Kingdom Myth 5. The kingdom is separate from the ekklesia.
By “ekklesia,” I’m not talking about a church building, a Sunday morning service, a denomination, or an institutional organization that people call “church.”
I’m speaking about what the New Testament writers meant by ekklesia—a local, face-to-face community of people who surrendered their lives to the lordship of Christ and were learning to live by His indwelling life together. (I’ve detailed the difference between ekklesia and “church” as we know it elsewhere.)
Those face-to-face communities are “the manifestation of God’s ruling presence” in the earth. Consider Revelation 1:6:
“[He] made us to be a kingdom.”
And also Revelation 5:10:
“You have made them to be a kingdom and priests to serve our God.”
In the New Testament, the people of God are the “kingdom of priests” that was prophesied in Exodus 19 and fulfilled in 1 Peter 2 and Revelation.
A kingdom involves three things: A king who rules, a people who are ruled, and the king’s actual rulership.
The ekklesia are the people who are ruled. They embody the kingdom, just as Jesus Christ incarnates it.
When Jesus was on earth, He incarnated the kingdom. But at Pentecost, the kingdom came to earth again in the city of Jerusalem. So if you wanted to see God’s rule manifested in the earth, you had to visit the Jesus community in Jerusalem.
Just as you cannot separate the King from His kingdom, you cannot separate the kingdom from the kingdom society—the ekklesia, the people who are ruled by the King.
A widely held claim asserts something like this: “Jesus only mentioned the ekklesia [church] a few times, but He mentioned the kingdom over 100 times. So the kingdom is more important than the ekklesia.”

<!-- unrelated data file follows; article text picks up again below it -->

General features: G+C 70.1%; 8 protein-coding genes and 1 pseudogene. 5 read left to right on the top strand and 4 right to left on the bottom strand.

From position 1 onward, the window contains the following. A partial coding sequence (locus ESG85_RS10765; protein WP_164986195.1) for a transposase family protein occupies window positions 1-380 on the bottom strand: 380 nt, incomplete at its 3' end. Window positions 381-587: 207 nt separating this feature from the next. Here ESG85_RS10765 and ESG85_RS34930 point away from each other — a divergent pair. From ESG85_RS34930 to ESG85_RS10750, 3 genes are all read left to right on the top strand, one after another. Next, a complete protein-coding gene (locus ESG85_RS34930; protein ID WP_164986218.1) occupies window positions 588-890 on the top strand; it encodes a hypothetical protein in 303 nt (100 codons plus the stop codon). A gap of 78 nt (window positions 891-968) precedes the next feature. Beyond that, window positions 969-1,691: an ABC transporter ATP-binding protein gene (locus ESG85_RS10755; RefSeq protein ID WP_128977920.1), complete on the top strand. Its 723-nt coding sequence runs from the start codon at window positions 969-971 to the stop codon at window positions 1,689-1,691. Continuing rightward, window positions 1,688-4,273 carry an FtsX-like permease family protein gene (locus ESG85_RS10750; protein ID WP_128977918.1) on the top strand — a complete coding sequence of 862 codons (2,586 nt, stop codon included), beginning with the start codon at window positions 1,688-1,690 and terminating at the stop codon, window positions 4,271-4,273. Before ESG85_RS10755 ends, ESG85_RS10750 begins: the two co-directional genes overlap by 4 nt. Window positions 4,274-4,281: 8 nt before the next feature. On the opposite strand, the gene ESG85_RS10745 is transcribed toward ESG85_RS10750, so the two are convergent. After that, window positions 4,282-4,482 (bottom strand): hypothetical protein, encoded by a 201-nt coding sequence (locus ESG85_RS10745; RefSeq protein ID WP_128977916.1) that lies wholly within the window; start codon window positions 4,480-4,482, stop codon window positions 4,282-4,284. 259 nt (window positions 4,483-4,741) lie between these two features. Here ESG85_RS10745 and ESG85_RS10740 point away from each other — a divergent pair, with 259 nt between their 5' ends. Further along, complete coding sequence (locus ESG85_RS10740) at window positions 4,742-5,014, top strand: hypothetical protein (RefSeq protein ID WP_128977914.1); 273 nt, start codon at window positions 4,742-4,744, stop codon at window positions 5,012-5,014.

Well, Jesus didn’t mention the kingdom over 100 times—there are 88 distinguishable references to the kingdom in the four Gospels. Nevertheless, this statement is false and misleading in another respect. And I’ve fully discounted it in this message in 2011.
To summarize the argument, Jesus did use the word “kingdom” more than He used the word “ekklesia” in the Gospels. But so what? Jesus made abundant references to the ekklesia in the Gospels, He just didn’t use the word “ekklesia” every time He referred to it.
For example, whenever you see that little band of twelve men and five to eight women following Jesus closely and faithfully in the Gospels, you are seeing the embryonic expression of the ekklesia. That little band of women and men was the community of the King, the new society that Jesus was creating.
And every time you see Jesus use the word “you” when speaking to His disciples, He is almost always speaking to and about the ekklesia, the community of the King.
Consequently, you cannot separate the ekklesia from the kingdom of God any more than you can separate the body from the head. The two are inseparably connected.
Put another way, to separate the ekklesia from the kingdom is like separating light from visibility. It cannot be done. The kingdom and the ekklesia are distinct, but they are not separate.
So let’s finally, once and for all, put this myth to bed, shall we?